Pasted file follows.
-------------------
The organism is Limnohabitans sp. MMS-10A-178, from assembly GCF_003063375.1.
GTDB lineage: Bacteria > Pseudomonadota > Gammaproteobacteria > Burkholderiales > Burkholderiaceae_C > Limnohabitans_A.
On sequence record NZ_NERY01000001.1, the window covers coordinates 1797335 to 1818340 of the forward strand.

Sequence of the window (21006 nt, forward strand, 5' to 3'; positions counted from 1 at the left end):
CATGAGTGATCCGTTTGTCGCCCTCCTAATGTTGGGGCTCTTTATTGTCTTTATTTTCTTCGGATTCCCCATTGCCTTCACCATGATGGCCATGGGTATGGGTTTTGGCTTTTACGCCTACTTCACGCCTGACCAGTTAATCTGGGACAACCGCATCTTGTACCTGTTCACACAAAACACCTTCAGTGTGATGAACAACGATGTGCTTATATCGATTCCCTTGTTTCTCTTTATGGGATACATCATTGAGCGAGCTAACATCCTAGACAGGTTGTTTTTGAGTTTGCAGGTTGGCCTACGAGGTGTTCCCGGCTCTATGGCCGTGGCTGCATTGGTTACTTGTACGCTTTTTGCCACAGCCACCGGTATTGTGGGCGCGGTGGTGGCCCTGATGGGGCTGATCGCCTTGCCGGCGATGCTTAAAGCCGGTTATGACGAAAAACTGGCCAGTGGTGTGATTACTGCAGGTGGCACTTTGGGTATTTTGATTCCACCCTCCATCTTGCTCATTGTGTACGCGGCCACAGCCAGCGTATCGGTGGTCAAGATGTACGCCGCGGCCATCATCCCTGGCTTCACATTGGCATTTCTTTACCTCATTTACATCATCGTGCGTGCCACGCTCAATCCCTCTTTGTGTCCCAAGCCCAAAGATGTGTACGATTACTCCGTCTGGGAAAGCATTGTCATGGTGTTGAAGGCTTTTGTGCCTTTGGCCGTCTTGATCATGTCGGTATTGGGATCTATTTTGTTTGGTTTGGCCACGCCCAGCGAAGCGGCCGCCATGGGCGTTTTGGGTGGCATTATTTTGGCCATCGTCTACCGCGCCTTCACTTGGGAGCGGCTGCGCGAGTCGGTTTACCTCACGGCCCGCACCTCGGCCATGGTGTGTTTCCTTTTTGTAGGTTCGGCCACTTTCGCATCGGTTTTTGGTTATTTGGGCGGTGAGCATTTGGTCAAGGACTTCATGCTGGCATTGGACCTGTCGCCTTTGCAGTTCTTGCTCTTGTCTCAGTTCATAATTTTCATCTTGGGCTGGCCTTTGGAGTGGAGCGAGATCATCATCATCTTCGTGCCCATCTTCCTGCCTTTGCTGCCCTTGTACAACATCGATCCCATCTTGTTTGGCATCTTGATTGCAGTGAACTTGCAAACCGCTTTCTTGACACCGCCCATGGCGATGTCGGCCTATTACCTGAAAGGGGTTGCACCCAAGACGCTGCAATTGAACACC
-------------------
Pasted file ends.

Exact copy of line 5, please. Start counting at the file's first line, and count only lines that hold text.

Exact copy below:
CATGAGTGATCCGTTTGTCGCCCTCCTAATGTTGGGGCTCTTTATTGTCTTTATTTTCTTCGGATTCCCCATTGCCTTCACCATGATGGCCATGGGTATGGGTTTTGGCTTTTACGCCTACTTCACGCCTGACCAGTTAATCTGGGACAACCGCATCTTGTACCTGTTCACACAAAACACCTTCAGTGTGATGAACAACGATGTGCTTATATCGATTCCCTTGTTTCTCTTTATGGGATACATCATTGAGCGAGCTAACATCCTAGACAGGTTGTTTTTGAGTTTGCAGGTTGGCCTACGAGGTGTTCCCGGCTCTATGGCCGTGGCTGCATTGGTTACTTGTACGCTTTTTGCCACAGCCACCGGTATTGTGGGCGCGGTGGTGGCCCTGATGGGGCTGATCGCCTTGCCGGCGATGCTTAAAGCCGGTTATGACGAAAAACTGGCCAGTGGTGTGATTACTGCAGGTGGCACTTTGGGTATTTTGATTCCACCCTCCATCTTGCTCATTGTGTACGCGGCCACAGCCAGCGTATCGGTGGTCAAGATGTACGCCGCGGCCATCATCCCTGGCTTCACATTGGCATTTCTTTACCTCATTTACATCATCGTGCGTGCCACGCTCAATCCCTCTTTGTGTCCCAAGCCCAAAGATGTGTACGATTACTCCGTCTGGGAAAGCATTGTCATGGTGTTGAAGGCTTTTGTGCCTTTGGCCGTCTTGATCATGTCGGTATTGGGATCTATTTTGTTTGGTTTGGCCACGCCCAGCGAAGCGGCCGCCATGGGCGTTTTGGGTGGCATTATTTTGGCCATCGTCTACCGCGCCTTCACTTGGGAGCGGCTGCGCGAGTCGGTTTACCTCACGGCCCGCACCTCGGCCATGGTGTGTTTCCTTTTTGTAGGTTCGGCCACTTTCGCATCGGTTTTTGGTTATTTGGGCGGTGAGCATTTGGTCAAGGACTTCATGCTGGCATTGGACCTGTCGCCTTTGCAGTTCTTGCTCTTGTCTCAGTTCATAATTTTCATCTTGGGCTGGCCTTTGGAGTGGAGCGAGATCATCATCATCTTCGTGCCCATCTTCCTGCCTTTGCTGCCCTTGTACAACATCGATCCCATCTTGTTTGGCATCTTGATTGCAGTGAACTTGCAAACCGCTTTCTTGACACCGCCCATGGCGATGTCGGCCTATTACCTGAAAGGGGTTGCACCCAAGACGCTGCAATTGAACACC